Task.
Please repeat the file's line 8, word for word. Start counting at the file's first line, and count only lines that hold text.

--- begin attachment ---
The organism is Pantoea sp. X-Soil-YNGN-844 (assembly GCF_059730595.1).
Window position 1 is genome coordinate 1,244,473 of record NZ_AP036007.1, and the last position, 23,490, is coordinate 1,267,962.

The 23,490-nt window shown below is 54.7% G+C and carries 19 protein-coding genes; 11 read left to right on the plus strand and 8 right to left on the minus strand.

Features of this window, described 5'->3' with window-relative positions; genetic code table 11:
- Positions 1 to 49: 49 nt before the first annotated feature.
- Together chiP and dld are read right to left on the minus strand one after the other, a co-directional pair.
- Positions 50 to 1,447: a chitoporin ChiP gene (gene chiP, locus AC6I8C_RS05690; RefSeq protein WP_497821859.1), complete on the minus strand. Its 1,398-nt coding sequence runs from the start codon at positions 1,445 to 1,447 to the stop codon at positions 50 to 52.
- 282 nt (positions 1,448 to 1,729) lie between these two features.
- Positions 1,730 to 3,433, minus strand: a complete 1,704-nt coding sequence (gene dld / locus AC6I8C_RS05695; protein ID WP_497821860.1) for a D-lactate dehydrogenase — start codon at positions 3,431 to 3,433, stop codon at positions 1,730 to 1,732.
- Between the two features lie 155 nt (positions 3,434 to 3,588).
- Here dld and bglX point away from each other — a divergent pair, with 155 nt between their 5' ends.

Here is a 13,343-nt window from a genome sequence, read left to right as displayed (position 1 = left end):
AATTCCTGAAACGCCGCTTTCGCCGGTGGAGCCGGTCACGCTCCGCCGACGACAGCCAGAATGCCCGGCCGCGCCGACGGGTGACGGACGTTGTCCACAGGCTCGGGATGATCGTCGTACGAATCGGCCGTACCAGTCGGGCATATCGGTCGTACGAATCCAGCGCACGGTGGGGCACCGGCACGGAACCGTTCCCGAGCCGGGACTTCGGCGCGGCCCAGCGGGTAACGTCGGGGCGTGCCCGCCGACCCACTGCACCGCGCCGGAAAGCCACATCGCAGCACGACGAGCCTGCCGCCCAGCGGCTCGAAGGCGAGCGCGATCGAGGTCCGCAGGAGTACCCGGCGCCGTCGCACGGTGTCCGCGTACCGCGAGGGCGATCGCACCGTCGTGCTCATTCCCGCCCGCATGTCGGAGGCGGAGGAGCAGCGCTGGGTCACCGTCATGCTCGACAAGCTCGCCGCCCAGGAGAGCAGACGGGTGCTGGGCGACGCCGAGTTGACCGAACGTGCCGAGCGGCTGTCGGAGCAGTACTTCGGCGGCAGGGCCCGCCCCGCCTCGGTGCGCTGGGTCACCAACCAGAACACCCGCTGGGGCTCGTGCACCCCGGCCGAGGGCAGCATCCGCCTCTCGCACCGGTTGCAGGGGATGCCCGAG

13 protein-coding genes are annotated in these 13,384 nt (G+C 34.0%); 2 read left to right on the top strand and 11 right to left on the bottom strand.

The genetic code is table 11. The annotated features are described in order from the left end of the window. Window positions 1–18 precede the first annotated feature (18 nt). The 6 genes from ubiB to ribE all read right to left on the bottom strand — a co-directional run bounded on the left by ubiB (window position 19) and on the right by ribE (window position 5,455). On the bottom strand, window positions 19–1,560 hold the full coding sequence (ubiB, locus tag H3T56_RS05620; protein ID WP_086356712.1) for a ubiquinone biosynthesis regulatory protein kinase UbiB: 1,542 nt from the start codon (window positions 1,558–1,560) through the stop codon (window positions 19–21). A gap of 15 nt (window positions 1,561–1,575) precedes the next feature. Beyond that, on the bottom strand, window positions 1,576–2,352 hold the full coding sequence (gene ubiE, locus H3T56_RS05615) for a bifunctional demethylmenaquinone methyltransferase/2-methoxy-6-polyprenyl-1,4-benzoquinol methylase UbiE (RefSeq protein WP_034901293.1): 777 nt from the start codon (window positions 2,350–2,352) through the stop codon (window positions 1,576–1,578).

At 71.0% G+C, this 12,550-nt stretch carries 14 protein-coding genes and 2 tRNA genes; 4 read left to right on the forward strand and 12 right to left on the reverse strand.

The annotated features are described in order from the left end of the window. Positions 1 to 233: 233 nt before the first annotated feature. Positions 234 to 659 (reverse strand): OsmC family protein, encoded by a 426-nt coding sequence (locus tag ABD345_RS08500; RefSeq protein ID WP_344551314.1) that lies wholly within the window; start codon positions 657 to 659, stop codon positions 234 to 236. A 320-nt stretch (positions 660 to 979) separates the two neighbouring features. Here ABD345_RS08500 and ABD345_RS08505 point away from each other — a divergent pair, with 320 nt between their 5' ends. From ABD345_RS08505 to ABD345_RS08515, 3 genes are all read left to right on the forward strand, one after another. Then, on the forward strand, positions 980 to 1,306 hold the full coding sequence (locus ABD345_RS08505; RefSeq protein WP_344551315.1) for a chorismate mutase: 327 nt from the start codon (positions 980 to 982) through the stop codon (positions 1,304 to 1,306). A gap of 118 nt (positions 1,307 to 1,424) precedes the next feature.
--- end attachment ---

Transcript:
- 282 nt (positions 1,448 to 1,729) lie between these two features.